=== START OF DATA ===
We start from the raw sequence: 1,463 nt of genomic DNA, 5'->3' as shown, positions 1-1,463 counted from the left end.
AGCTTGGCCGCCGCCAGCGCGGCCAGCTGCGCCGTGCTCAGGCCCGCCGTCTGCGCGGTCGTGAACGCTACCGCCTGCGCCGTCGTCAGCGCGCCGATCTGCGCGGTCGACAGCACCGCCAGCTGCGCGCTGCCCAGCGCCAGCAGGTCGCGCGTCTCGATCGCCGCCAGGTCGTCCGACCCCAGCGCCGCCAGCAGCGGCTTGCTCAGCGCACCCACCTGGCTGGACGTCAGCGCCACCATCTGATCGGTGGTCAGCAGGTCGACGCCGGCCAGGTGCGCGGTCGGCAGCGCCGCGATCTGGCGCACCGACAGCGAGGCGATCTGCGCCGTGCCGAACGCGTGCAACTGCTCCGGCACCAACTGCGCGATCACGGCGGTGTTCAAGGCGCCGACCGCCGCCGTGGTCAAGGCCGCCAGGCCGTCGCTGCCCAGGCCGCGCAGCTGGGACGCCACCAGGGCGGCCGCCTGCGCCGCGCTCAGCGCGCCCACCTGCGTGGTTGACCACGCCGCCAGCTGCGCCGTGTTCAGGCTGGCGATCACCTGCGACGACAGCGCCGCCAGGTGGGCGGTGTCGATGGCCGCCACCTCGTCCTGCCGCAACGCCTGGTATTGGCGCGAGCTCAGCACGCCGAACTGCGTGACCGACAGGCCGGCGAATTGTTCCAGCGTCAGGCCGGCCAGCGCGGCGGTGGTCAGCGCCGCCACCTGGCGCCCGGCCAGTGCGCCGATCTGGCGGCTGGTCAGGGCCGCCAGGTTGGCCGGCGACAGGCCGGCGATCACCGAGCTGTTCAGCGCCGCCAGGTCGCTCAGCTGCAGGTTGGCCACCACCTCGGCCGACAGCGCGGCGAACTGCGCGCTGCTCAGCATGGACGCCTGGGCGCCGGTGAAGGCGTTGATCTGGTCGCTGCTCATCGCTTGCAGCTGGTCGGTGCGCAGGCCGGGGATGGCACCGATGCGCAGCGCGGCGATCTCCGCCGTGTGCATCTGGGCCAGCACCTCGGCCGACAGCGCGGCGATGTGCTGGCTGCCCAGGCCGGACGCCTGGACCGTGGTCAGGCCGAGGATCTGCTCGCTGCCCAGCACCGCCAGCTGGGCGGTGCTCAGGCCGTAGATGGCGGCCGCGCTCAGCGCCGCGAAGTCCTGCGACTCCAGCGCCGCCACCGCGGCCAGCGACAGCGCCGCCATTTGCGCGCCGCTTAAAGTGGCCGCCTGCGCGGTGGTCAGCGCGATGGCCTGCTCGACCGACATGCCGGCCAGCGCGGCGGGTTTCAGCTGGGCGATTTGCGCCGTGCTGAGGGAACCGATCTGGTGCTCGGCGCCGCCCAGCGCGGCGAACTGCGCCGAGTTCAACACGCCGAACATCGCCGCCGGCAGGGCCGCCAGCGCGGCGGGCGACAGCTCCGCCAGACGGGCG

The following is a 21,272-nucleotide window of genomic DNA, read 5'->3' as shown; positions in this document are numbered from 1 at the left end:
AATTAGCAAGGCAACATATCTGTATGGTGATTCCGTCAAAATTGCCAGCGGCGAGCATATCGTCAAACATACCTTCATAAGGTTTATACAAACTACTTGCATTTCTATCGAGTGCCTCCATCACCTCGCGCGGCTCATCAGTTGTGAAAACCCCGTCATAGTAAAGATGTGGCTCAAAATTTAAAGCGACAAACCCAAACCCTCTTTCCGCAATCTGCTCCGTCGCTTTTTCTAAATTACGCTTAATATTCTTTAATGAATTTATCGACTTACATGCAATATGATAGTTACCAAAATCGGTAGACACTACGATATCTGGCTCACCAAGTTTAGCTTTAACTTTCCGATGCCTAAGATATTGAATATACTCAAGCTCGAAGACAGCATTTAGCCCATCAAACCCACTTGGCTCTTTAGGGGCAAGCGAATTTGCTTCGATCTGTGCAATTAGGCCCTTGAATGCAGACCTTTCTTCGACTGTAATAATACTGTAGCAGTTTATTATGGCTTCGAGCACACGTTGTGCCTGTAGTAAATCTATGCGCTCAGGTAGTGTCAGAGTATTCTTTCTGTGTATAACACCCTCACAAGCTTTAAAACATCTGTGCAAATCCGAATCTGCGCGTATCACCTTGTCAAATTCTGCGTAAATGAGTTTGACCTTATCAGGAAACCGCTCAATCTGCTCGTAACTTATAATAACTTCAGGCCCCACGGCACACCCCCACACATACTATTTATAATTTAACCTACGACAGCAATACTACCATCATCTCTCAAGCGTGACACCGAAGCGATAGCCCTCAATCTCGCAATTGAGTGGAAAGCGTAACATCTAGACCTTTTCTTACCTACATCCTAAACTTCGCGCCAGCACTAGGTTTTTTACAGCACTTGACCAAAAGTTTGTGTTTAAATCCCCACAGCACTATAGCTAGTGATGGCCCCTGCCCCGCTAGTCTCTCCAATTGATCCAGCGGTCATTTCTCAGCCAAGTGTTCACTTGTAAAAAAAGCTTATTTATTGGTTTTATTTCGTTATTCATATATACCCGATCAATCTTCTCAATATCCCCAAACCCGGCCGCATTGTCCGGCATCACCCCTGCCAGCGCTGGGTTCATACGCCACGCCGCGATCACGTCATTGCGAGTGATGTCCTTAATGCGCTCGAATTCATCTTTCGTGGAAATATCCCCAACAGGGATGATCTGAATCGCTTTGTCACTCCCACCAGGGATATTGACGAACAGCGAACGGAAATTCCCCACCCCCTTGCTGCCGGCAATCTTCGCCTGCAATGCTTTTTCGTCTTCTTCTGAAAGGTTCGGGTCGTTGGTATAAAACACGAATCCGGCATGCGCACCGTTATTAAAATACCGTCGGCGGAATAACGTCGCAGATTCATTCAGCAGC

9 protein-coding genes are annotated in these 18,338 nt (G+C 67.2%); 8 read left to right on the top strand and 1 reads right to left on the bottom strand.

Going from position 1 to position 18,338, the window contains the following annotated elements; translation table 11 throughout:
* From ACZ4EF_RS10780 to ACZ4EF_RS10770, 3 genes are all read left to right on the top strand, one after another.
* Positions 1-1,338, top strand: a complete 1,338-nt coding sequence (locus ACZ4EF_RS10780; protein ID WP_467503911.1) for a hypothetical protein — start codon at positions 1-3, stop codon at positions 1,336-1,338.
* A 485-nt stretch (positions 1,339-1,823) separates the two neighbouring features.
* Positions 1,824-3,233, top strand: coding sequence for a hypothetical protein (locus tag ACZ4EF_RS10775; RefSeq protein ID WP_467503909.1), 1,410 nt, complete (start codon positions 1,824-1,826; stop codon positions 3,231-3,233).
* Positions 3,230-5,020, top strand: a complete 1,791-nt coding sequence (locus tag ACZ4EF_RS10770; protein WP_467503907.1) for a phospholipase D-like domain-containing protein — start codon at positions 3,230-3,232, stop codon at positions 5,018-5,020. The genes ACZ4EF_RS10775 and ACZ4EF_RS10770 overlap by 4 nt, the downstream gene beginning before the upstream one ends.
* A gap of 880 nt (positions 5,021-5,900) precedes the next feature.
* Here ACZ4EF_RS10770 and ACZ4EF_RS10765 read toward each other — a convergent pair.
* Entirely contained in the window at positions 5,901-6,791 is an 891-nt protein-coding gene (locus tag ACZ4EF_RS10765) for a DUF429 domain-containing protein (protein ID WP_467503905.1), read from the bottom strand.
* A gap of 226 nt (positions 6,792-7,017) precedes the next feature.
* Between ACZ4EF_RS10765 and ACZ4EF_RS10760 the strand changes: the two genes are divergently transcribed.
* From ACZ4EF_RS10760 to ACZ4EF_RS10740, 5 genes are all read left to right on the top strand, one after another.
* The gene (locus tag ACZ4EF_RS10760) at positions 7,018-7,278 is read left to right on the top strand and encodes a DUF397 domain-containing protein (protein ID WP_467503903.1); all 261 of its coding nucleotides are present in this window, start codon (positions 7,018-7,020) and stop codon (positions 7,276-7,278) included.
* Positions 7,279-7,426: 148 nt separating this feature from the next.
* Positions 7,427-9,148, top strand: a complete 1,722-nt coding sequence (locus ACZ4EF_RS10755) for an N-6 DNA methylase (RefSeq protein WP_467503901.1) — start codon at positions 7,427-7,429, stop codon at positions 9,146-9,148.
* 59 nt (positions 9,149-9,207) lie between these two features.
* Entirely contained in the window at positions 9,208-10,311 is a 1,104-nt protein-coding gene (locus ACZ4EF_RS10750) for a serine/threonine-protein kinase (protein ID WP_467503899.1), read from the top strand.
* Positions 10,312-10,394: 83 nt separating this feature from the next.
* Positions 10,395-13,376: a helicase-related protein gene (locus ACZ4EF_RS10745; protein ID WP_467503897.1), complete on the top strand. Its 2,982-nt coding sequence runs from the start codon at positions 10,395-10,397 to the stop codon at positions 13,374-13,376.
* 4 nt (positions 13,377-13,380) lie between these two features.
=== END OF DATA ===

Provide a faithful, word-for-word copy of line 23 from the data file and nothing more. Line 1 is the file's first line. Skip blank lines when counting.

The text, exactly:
* Positions 10,312-10,394: 83 nt separating this feature from the next.